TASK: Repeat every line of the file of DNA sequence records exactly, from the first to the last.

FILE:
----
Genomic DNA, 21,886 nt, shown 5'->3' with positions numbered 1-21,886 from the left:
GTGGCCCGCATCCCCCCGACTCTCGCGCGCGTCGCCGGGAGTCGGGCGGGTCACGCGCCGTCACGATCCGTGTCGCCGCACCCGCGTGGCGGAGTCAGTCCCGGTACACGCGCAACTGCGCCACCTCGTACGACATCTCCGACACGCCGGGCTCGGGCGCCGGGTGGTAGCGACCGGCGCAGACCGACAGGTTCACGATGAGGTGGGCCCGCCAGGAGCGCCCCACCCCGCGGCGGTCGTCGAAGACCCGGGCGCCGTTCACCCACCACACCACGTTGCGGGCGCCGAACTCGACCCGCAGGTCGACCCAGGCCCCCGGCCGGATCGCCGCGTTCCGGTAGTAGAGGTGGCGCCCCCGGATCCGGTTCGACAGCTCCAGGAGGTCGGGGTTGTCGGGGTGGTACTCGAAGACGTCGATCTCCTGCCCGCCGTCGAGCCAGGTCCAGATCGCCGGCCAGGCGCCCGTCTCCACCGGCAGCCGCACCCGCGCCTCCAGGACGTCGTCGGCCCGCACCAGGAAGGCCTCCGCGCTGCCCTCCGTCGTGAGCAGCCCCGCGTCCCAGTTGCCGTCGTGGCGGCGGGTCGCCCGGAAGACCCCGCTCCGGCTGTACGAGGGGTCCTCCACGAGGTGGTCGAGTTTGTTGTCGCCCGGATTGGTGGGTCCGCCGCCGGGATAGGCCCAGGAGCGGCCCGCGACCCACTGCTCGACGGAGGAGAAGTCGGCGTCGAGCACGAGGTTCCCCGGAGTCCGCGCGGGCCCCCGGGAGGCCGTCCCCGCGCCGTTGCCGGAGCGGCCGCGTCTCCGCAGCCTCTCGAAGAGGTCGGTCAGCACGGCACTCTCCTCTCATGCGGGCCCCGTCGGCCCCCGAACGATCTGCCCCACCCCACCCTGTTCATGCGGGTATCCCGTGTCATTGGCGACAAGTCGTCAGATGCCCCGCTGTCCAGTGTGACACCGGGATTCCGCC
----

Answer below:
Genomic DNA, 21,886 nt, shown 5'->3' with positions numbered 1-21,886 from the left:
GTGGCCCGCATCCCCCCGACTCTCGCGCGCGTCGCCGGGAGTCGGGCGGGTCACGCGCCGTCACGATCCGTGTCGCCGCACCCGCGTGGCGGAGTCAGTCCCGGTACACGCGCAACTGCGCCACCTCGTACGACATCTCCGACACGCCGGGCTCGGGCGCCGGGTGGTAGCGACCGGCGCAGACCGACAGGTTCACGATGAGGTGGGCCCGCCAGGAGCGCCCCACCCCGCGGCGGTCGTCGAAGACCCGGGCGCCGTTCACCCACCACACCACGTTGCGGGCGCCGAACTCGACCCGCAGGTCGACCCAGGCCCCCGGCCGGATCGCCGCGTTCCGGTAGTAGAGGTGGCGCCCCCGGATCCGGTTCGACAGCTCCAGGAGGTCGGGGTTGTCGGGGTGGTACTCGAAGACGTCGATCTCCTGCCCGCCGTCGAGCCAGGTCCAGATCGCCGGCCAGGCGCCCGTCTCCACCGGCAGCCGCACCCGCGCCTCCAGGACGTCGTCGGCCCGCACCAGGAAGGCCTCCGCGCTGCCCTCCGTCGTGAGCAGCCCCGCGTCCCAGTTGCCGTCGTGGCGGCGGGTCGCCCGGAAGACCCCGCTCCGGCTGTACGAGGGGTCCTCCACGAGGTGGTCGAGTTTGTTGTCGCCCGGATTGGTGGGTCCGCCGCCGGGATAGGCCCAGGAGCGGCCCGCGACCCACTGCTCGACGGAGGAGAAGTCGGCGTCGAGCACGAGGTTCCCCGGAGTCCGCGCGGGCCCCCGGGAGGCCGTCCCCGCGCCGTTGCCGGAGCGGCCGCGTCTCCGCAGCCTCTCGAAGAGGTCGGTCAGCACGGCACTCTCCTCTCATGCGGGCCCCGTCGGCCCCCGAACGATCTGCCCCACCCCACCCTGTTCATGCGGGTATCCCGTGTCATTGGCGACAAGTCGTCAGATGCCCCGCTGTCCAGTGTGACACCGGGATTCCGCC